Amending Employment Agreements:
Don't Forget Consideration
In the recent decision of Matijczack v. Homewood Health Inc., 2021 BCSC 1658 (Homewood Health), the BC Supreme Court confirmed that employers must provide consideration to make amendments to existing employment agreements enforceable. Following a 2018 decision from the BC Court of Appeal (Rosas v. Toca, 2018 BCCA 191), the law relating to consideration for contractual amendments has been in flux. The Homewood Health decision makes it clear that consideration is required in the employment context: Read the full article by Nicole K. Skuggedal and Rita Mahil with Lawson Lundell LLP.
Options for BC's Permanent Paid Sick
Leave Available for Comment
British Columbians are invited to have their say on three proposed options for permanent paid sick leave shaped by their responses to the first phase of consultation. "Over the past several weeks, thousands of workers and employers have completed surveys to give us valuable information on their current sick-leave benefits, if any, and what is needed," said Harry Bains, Minister of Labour. "Informed by those surveys, we are inviting British Columbians to once again have their say." Between Aug. 5 and Sept. 14, 2021, more than 26,000 surveys were completed by workers and employers. Feedback from the online surveys and the options paper will help create a made-in-B.C. permanent paid personal illness and injury leave that will be fair, balanced and reasonable for everyone. Read the government news release.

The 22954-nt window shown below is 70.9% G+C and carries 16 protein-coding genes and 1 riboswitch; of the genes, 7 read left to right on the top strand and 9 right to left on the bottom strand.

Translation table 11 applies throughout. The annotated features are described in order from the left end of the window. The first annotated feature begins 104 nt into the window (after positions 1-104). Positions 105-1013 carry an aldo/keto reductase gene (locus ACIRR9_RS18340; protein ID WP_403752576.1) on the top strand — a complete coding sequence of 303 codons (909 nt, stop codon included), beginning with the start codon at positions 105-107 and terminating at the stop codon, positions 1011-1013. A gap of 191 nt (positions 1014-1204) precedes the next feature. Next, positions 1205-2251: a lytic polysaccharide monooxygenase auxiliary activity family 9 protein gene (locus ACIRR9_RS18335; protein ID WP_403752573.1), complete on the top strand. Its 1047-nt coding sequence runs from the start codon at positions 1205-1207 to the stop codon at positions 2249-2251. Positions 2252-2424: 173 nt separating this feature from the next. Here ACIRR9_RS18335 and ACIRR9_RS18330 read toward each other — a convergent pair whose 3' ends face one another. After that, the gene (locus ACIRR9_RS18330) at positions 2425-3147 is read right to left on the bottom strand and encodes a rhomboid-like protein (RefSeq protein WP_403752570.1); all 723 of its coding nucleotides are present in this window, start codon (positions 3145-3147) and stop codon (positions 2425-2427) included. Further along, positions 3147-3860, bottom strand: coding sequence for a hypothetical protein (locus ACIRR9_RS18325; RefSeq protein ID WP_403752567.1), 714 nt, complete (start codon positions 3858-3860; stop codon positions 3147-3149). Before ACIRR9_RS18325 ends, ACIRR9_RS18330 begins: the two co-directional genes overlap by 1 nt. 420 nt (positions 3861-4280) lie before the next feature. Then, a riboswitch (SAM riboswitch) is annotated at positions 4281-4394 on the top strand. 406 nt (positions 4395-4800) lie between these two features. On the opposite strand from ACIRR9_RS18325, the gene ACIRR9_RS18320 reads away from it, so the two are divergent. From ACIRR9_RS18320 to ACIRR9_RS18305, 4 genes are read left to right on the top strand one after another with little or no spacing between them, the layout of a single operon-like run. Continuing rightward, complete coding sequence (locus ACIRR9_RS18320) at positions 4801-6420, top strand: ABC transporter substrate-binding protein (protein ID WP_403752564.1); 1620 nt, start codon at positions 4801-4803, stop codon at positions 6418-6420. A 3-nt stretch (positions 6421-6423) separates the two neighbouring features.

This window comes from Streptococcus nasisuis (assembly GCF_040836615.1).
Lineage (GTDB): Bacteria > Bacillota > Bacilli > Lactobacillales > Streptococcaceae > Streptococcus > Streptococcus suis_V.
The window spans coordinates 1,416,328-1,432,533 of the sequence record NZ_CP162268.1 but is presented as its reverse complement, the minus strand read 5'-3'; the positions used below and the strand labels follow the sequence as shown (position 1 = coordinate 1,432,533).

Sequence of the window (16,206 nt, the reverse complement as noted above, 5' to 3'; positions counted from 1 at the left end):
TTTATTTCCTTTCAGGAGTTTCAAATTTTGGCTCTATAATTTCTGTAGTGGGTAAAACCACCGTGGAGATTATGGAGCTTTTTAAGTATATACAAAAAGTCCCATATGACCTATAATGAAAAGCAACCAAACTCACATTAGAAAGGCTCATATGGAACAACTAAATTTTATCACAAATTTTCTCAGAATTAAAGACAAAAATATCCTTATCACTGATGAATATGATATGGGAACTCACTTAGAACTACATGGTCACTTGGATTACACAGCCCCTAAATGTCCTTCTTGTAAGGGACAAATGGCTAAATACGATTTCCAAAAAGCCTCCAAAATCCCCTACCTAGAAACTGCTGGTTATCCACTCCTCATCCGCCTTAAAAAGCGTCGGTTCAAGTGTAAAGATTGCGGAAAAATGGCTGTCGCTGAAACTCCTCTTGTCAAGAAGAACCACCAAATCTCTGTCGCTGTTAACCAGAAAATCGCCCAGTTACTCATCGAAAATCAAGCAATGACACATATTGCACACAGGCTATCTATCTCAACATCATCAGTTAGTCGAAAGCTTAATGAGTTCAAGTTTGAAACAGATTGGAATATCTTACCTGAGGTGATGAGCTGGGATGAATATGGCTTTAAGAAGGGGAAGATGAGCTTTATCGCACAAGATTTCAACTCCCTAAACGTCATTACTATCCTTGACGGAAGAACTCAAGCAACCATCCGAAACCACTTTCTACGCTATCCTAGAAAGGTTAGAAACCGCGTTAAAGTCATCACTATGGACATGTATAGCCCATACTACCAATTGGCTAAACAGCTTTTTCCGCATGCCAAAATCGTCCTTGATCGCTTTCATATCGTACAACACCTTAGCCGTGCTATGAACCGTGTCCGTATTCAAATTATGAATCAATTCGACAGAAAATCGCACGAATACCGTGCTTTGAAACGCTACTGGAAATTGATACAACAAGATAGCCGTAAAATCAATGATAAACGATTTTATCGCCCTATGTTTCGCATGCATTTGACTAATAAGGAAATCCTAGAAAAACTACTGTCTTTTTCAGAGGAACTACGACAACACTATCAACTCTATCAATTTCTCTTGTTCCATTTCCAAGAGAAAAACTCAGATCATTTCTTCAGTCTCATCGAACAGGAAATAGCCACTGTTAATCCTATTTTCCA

Impact of September 30th Federal Holiday
For the first time, September 30 will mark the National Day for Truth and Reconciliation. This public holiday under the Federal Holidays Act and the Canada Labour Code is meant to give federal public servants and federally regulated employees an opportunity to recognize the legacy of residential schools. Employees will receive general holiday pay depending on the method that they earn their wages. For most employees, their holiday pay will be equal to at least one-twentieth (1/20) of the wages, excluding overtime pay, that they earned in the four-week period immediately before the week in which the general holiday occurs. Note: This is not a public holiday in any of the provinces or territories covered by provincial employment/labour standards legislation. However, several provinces/territories have decided to observe this holiday as a commemoration day or a public holiday for provincial or territorial government employees while they study covering this holiday as a public holiday under employment/labour standards legislation. This holiday also has an impact on payroll. Read the full article by Marie-Yosie Saint-Cyr, published by First Reference.
|Act or Regulation Affected
|Employment and Assistance Regulation (263/2002)
||by Reg 232/2021 and Reg 233/2021|
||by Reg 233/2021|
|Employment and Assistance for Persons with Disabilities
||by Reg 265/2002
||by Reg 232/2021 and Reg 233/2021|
||by Reg 233/2021|
|Occupational Health and Safety Regulation (296/97)
||by Reg 139/2021
|Social Services Employers Regulation (84/2003)
||by Reg 240/2021|
Local Government News:
Municipal Affairs Statutes Amendment Act, 2021 -
Now in Force